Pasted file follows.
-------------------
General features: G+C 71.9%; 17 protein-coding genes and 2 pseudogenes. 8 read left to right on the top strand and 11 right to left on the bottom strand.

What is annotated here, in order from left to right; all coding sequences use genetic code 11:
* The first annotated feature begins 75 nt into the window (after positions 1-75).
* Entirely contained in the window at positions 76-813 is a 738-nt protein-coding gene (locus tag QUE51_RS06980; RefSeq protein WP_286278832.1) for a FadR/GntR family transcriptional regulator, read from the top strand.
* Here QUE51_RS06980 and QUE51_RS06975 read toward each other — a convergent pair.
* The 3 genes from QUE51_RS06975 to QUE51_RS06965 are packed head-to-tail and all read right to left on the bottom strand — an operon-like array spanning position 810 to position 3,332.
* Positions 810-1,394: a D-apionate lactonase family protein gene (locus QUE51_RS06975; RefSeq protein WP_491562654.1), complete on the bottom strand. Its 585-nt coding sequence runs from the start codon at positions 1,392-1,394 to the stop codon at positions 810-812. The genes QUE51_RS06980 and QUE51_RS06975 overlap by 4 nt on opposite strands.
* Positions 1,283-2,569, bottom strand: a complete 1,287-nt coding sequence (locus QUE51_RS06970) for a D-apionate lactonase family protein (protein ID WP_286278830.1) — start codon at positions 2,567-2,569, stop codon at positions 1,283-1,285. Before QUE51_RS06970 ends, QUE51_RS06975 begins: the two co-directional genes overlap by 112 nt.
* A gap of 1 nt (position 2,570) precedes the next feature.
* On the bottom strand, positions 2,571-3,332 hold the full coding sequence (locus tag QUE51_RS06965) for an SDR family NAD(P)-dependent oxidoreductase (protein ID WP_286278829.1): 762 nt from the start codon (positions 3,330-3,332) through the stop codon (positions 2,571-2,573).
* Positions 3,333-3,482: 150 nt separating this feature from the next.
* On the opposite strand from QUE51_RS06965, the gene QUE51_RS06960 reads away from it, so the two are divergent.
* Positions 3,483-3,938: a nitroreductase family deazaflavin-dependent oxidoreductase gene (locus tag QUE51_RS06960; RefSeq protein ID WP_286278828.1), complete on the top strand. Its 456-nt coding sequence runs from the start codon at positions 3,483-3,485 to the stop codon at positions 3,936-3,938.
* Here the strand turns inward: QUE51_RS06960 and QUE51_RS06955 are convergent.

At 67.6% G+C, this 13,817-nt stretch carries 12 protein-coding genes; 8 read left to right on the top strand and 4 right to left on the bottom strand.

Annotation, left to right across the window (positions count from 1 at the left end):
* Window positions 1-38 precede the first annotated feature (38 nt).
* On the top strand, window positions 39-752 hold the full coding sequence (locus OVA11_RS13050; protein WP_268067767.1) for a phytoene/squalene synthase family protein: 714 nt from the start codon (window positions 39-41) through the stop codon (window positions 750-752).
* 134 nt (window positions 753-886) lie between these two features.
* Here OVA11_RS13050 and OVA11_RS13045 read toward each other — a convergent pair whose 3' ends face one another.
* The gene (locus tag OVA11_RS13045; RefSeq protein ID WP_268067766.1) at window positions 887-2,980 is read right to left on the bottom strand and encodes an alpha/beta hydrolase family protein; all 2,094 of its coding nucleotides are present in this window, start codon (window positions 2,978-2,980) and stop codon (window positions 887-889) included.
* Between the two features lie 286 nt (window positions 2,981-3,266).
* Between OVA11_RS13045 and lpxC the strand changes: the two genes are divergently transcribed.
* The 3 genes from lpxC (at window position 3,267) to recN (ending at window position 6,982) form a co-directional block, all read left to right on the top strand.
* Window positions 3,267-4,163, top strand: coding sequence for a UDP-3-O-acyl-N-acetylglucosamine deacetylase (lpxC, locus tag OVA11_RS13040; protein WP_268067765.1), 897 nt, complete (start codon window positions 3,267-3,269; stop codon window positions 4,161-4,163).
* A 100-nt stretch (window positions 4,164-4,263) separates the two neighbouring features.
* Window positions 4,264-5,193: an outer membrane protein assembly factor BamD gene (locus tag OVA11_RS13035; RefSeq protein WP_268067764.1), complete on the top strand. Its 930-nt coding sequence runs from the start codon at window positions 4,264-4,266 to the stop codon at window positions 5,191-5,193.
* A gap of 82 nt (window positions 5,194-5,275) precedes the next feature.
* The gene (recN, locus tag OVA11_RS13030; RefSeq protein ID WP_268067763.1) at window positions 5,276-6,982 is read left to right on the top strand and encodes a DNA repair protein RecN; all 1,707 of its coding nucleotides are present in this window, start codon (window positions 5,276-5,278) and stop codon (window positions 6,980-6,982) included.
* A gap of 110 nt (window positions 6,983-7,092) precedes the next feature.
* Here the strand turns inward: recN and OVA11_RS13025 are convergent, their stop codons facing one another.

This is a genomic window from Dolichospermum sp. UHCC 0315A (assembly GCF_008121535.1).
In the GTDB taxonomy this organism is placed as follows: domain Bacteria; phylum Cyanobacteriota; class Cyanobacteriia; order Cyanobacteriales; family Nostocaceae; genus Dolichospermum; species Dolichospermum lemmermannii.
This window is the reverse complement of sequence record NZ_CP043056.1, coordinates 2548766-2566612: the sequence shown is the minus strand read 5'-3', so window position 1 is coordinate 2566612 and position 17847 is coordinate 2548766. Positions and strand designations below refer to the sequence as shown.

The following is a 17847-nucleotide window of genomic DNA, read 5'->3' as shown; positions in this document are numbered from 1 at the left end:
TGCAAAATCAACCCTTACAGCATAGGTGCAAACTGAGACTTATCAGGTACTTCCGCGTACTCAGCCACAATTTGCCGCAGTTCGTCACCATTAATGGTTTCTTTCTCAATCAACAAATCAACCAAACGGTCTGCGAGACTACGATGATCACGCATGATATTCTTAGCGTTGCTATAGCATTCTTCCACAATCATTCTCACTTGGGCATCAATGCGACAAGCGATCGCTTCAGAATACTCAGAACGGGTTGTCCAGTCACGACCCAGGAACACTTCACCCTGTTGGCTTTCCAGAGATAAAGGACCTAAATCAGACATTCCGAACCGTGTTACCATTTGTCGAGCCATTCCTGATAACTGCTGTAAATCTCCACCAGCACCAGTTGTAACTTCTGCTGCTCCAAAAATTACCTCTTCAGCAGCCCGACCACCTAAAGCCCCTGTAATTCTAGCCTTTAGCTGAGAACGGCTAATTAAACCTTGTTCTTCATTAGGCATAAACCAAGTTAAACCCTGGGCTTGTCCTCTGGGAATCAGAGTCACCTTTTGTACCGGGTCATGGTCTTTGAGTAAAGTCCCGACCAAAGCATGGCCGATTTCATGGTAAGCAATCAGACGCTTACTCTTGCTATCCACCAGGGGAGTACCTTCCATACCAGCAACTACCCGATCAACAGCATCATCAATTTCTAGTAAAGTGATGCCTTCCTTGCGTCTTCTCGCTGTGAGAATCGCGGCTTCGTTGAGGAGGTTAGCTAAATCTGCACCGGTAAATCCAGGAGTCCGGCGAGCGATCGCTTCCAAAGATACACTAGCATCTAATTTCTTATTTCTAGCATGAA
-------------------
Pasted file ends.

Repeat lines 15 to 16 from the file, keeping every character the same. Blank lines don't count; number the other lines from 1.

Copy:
At 67.6% G+C, this 13,817-nt stretch carries 12 protein-coding genes; 8 read left to right on the top strand and 4 right to left on the bottom strand.

Annotation, left to right across the window (positions count from 1 at the left end):